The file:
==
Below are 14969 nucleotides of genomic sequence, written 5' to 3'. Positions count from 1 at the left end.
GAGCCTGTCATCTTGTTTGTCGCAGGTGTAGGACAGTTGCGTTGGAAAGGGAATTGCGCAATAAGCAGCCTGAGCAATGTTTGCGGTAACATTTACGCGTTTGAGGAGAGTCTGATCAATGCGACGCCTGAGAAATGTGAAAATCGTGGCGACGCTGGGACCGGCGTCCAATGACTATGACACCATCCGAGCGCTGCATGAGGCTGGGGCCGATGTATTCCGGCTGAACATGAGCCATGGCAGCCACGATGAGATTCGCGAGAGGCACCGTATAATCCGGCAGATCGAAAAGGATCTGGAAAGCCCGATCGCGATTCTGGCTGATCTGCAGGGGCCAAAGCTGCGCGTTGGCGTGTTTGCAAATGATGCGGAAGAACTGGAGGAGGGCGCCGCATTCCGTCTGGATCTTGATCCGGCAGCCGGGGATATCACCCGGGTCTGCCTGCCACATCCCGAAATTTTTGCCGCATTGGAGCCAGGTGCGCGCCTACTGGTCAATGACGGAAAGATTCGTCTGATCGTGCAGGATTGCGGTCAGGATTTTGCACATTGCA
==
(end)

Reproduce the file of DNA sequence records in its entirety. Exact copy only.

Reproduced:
Below are 14969 nucleotides of genomic sequence, written 5' to 3'. Positions count from 1 at the left end.
GAGCCTGTCATCTTGTTTGTCGCAGGTGTAGGACAGTTGCGTTGGAAAGGGAATTGCGCAATAAGCAGCCTGAGCAATGTTTGCGGTAACATTTACGCGTTTGAGGAGAGTCTGATCAATGCGACGCCTGAGAAATGTGAAAATCGTGGCGACGCTGGGACCGGCGTCCAATGACTATGACACCATCCGAGCGCTGCATGAGGCTGGGGCCGATGTATTCCGGCTGAACATGAGCCATGGCAGCCACGATGAGATTCGCGAGAGGCACCGTATAATCCGGCAGATCGAAAAGGATCTGGAAAGCCCGATCGCGATTCTGGCTGATCTGCAGGGGCCAAAGCTGCGCGTTGGCGTGTTTGCAAATGATGCGGAAGAACTGGAGGAGGGCGCCGCATTCCGTCTGGATCTTGATCCGGCAGCCGGGGATATCACCCGGGTCTGCCTGCCACATCCCGAAATTTTTGCCGCATTGGAGCCAGGTGCGCGCCTACTGGTCAATGACGGAAAGATTCGTCTGATCGTGCAGGATTGCGGTCAGGATTTTGCACATTGCA